Arizona’s compassionate new law 1

We have poached this letter from Mark Steyn’s website. It was sent to him by Linda Denno, of Sierra Vista, Arizona. We think it raises points that should be taken into account in the arguments raging over illegal immigration, and over the controversial measures Arizona is taking to deal with it.

I live within fifteen miles of the Mexican border, and my back fence runs along a major corridor for illegal immigrants traveling through the desert. We are accustomed to helicopters circling overhead and Border Patrol vehicles constantly patrolling the dirt road behind our house. Our beloved German Shepherd has been poisoned and our property vandalized, although I would not say that we live in fear because we are well armed and take necessary precautions.

But what I really want to mention to you is something I really have not heard in the debate over the consequences of illegal immigration. I believe that any and all measures that truly discourage immigrants from entering this country illegally — as the new Arizona law is supposedly already doing — are salutary because discouraging illegal immigration is the genuinely compassionate approach.

A couple of anecdotes: Last week, Border Patrol agents discovered a large moving truck abandoned in the desert near Douglas, Arizona (the site of the recent rancher’s murder). The truck was padlocked from the outside. When the agents cut off the lock and opened the trailer, they discovered dozens of illegal immigrants inside, abandoned by the coyotes who had obviously been “spooked” and left the people in the back of the truck to whatever fate befell them. It was a warm but not a hot day in the desert, so the illegal immigrants were still alive and in relatively good condition. The situation could have ended very differently, not to say tragically.

Secondly, my family and I were enjoying our breakfast al fresco one morning when two women came to our back fence asking for “agua.” A Border Patrol raid the night before behind our house had picked up 70 or so illegal immigrants. These two young ladies had been abandoned by the coyotes during the raid and had been wandering in the hot desert (wearing all black) for hours. My teenage daughter speaks Spanish and was able to discover that both were from El Salvador, both were the mothers of several young children, and both believed they were almost to Los Angeles (550 miles away). We brought them into our garage, gave them water and food, and called the Border Patrol. My daughter was upset about their situation, and understandably so: They were only a few years older than she was. I explained to her that as long as our government refused to enforce laws against illegal immigration, desperate people from other countries would continue to take great risks for the opportunity to live the American dream. Those people would face incredible dangers, be vulnerable to the worst kinds of thugs, and endure unspeakable hardships —  as long as the United States refused to make illegal immigration a crime for which all involved would be swiftly and severely punished. …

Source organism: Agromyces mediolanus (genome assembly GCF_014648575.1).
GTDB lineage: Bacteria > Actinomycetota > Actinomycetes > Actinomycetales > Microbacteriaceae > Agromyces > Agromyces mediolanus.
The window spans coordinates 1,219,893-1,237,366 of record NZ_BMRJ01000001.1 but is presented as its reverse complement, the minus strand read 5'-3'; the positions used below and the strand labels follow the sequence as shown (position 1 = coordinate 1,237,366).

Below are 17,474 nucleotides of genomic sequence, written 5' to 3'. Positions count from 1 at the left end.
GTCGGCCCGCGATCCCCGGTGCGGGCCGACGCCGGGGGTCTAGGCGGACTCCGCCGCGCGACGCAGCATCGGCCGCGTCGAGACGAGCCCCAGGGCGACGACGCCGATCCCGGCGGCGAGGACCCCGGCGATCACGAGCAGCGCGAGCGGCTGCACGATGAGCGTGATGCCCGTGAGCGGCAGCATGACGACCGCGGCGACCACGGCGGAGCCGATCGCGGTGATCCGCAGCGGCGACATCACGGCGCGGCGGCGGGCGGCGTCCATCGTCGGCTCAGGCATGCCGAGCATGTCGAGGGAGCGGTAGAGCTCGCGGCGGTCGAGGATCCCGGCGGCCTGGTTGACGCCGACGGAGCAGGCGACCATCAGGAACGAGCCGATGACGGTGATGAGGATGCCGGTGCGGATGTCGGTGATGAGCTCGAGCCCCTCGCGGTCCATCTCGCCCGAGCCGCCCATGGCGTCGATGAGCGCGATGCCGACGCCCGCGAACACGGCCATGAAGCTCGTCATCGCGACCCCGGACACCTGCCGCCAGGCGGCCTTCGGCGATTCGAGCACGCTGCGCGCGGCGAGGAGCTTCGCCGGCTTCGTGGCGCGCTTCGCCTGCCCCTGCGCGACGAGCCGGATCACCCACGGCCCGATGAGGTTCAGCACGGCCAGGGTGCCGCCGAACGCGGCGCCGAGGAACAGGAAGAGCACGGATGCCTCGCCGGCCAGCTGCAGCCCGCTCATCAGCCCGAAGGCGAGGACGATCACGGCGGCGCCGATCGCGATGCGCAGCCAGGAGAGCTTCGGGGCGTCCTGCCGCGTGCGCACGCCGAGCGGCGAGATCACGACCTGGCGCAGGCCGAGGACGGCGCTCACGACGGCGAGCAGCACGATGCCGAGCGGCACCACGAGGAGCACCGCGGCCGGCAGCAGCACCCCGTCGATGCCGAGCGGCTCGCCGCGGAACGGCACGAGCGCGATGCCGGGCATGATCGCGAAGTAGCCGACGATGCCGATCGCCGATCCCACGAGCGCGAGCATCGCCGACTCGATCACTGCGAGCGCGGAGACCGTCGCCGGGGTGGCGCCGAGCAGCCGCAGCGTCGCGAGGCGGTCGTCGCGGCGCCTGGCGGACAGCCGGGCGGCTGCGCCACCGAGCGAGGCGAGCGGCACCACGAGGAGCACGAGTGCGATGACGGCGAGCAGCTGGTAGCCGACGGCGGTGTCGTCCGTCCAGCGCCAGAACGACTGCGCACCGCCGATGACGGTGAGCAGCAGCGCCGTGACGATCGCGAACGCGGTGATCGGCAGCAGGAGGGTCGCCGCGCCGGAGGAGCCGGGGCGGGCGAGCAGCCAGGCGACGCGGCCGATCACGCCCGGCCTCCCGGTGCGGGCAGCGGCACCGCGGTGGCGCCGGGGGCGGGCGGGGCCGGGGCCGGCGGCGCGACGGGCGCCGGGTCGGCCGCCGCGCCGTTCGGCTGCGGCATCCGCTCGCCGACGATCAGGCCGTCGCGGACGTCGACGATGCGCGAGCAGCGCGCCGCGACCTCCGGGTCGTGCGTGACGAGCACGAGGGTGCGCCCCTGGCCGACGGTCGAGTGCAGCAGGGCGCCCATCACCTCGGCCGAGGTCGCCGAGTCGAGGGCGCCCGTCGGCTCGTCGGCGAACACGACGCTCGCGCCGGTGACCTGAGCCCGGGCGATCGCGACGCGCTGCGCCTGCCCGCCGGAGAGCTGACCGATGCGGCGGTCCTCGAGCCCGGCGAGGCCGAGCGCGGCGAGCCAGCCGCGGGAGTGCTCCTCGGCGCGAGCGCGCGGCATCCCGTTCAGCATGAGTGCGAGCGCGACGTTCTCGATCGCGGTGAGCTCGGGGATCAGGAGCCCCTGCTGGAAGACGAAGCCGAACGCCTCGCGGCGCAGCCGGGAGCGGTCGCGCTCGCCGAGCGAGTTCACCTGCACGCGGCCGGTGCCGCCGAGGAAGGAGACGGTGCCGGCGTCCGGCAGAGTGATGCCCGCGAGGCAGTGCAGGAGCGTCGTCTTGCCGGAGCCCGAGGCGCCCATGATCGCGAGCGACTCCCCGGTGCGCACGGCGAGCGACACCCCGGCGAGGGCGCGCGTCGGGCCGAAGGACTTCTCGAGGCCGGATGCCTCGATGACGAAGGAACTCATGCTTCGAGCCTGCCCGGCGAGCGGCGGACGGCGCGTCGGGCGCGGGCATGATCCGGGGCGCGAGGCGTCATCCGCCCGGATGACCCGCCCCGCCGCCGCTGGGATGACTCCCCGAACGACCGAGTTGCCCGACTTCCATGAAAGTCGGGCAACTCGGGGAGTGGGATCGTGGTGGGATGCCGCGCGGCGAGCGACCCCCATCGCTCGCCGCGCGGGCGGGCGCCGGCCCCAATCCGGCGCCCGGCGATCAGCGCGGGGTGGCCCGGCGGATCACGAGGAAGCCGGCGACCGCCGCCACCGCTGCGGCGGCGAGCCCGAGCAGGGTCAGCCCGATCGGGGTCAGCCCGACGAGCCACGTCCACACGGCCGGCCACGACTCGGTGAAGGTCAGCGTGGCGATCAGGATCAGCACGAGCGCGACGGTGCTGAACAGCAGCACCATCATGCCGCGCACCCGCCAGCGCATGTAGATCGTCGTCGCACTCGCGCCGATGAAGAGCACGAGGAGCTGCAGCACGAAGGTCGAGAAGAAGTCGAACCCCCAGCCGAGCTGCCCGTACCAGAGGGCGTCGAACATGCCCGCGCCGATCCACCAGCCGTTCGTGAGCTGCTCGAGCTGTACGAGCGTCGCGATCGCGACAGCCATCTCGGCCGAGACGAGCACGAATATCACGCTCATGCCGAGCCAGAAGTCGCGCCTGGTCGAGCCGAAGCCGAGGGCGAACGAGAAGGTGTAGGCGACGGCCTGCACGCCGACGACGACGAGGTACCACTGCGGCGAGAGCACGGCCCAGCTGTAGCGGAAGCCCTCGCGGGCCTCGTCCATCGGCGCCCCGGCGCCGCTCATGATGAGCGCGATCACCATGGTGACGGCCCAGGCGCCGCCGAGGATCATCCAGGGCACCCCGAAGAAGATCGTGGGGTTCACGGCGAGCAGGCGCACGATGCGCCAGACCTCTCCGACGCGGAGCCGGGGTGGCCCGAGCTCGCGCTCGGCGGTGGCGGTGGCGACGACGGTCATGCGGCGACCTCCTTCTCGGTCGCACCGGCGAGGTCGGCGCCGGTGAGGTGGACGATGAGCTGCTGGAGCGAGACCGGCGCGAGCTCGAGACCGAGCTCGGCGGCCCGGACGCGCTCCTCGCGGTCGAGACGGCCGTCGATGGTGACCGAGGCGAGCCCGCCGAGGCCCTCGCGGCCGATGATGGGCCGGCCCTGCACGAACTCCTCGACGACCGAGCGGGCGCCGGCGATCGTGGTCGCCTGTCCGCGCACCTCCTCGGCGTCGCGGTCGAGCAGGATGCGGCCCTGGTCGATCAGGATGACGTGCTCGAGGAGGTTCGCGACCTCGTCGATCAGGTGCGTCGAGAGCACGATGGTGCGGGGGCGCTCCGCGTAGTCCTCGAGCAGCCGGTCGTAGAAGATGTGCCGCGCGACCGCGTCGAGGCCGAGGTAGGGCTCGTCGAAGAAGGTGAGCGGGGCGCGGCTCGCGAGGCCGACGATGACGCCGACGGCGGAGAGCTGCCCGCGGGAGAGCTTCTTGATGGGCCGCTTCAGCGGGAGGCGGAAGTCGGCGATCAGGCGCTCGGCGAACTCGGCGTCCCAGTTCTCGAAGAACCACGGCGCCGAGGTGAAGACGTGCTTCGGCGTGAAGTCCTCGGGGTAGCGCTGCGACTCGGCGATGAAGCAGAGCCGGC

I just would like to add a perspective that should be thrown back in the face of the hypocrites who call us racist and mean-spirited. The anecdotes above are representative of incidents that happen in the Arizona desert constantly

The answer is not to set up “water stations” to prevent illegals from dying in the desert. The answer is to discourage them from entering illegally in the first place. That is the only truly humanitarian, compassionate approach to the plight of illegal aliens.

We heartily agree.

Posted under Commentary, government, immigration, Latin America, Law, United States by Jillian Becker on Friday, May 7, 2010

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  • snark

    I agree that illegal immigration is a problem that needs to be more affectively addressed. It's terrible that people are so desperate to improve their lives that they would put themselves in the hands of people who would just as soon see them dead as long as they made a buck off the deal. I understand the motivation of people who put water stations in the desert. They may not want people entering the country illegally but they also do not want to see them dead in the desert. Disagree with their actions but their motives are purely humanitarian. The stream of people crossing the border is not just going to stop because we keep sending more of them back. They don't need to be discouraged from entering illegally, they need to not have a reason to leave where they are. It's a much bigger problem than not having water in the desert is going to solve.

    I think there are aspects of the Arizona law that begin to lead us down a slippery slope that many will not like.

    I also think that many in states like Texas, Arizona nad New Mexico are in a bit of denial about the fact that demographic trends will make the white residents of those states minorities in those states in only a few short years. This country is trending brown. A hard concept for many to deal with.